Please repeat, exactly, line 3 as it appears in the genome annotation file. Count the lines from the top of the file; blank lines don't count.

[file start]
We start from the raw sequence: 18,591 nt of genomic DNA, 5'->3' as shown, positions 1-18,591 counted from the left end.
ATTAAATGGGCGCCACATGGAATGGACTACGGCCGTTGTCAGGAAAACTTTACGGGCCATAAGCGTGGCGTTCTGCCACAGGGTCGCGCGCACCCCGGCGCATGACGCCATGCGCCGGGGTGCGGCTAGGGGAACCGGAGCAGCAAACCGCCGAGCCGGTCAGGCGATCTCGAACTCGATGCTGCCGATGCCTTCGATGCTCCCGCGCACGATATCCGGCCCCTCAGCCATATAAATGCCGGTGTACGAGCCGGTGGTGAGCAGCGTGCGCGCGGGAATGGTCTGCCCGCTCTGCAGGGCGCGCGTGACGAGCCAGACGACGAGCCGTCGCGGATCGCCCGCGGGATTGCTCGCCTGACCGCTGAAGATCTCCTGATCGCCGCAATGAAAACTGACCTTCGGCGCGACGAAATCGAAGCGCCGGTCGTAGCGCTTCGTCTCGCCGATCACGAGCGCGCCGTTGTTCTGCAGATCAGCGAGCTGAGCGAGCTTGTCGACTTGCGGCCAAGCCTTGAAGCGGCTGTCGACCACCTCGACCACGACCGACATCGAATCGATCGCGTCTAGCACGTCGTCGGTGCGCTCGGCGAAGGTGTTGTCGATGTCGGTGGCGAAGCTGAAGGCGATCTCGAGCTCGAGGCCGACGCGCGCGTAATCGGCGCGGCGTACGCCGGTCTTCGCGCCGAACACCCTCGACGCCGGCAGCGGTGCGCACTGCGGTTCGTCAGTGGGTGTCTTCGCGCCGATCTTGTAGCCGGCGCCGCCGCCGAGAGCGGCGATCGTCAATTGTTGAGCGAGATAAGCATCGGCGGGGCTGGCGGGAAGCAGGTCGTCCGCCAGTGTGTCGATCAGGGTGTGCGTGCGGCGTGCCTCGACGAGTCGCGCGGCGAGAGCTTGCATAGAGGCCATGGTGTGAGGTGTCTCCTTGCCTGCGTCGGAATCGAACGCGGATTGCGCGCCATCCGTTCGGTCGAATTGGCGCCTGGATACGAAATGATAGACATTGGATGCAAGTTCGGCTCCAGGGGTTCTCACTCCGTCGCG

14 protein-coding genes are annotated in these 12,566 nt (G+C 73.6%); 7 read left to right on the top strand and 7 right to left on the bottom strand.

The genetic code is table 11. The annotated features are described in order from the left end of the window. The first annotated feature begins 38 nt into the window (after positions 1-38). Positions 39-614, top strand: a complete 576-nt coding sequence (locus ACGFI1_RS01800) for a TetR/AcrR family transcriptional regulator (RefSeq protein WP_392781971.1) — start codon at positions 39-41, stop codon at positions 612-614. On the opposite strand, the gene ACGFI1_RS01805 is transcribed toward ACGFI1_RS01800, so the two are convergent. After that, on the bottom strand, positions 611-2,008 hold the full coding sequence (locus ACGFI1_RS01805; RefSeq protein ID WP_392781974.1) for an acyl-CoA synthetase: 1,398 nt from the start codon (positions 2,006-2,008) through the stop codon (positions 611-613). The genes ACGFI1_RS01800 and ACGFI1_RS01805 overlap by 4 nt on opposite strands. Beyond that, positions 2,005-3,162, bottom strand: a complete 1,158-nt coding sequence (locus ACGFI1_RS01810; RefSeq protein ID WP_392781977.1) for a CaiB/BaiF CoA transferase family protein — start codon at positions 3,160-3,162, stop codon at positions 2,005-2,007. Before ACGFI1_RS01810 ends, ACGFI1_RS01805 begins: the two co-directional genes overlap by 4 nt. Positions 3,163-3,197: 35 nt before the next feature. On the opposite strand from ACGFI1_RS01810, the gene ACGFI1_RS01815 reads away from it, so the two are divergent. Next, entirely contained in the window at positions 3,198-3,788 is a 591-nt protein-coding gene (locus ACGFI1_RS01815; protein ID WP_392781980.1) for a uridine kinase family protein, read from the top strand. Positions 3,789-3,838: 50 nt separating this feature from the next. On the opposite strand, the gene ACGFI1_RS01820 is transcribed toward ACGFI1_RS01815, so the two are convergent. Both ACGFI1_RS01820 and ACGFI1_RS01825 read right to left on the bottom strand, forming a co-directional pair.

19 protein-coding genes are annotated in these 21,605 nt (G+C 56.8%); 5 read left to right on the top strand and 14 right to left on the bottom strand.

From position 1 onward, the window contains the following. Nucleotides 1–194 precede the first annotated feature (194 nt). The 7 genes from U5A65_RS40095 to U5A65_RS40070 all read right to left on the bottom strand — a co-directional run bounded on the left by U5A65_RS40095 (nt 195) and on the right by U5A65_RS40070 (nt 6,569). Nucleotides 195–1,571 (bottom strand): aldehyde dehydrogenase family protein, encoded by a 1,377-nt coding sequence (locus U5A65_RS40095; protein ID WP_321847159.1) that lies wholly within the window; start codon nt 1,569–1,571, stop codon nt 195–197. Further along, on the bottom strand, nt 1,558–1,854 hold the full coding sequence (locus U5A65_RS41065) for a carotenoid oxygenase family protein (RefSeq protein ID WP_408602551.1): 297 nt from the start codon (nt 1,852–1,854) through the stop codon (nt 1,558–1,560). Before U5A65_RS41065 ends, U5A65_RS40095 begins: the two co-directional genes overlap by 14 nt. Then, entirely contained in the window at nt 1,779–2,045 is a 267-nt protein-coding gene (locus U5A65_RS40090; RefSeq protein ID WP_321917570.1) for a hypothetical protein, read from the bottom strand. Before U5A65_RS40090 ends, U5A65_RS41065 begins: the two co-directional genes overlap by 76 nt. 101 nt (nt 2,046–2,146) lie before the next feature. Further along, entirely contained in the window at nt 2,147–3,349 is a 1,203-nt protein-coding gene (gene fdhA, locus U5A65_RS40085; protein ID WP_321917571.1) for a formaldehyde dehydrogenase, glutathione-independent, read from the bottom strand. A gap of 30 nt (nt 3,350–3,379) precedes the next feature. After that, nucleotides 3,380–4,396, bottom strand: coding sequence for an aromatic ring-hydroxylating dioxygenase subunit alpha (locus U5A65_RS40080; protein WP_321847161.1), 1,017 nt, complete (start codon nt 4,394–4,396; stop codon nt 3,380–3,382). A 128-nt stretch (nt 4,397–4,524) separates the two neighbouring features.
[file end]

14 protein-coding genes are annotated in these 12,566 nt (G+C 73.6%); 7 read left to right on the top strand and 7 right to left on the bottom strand.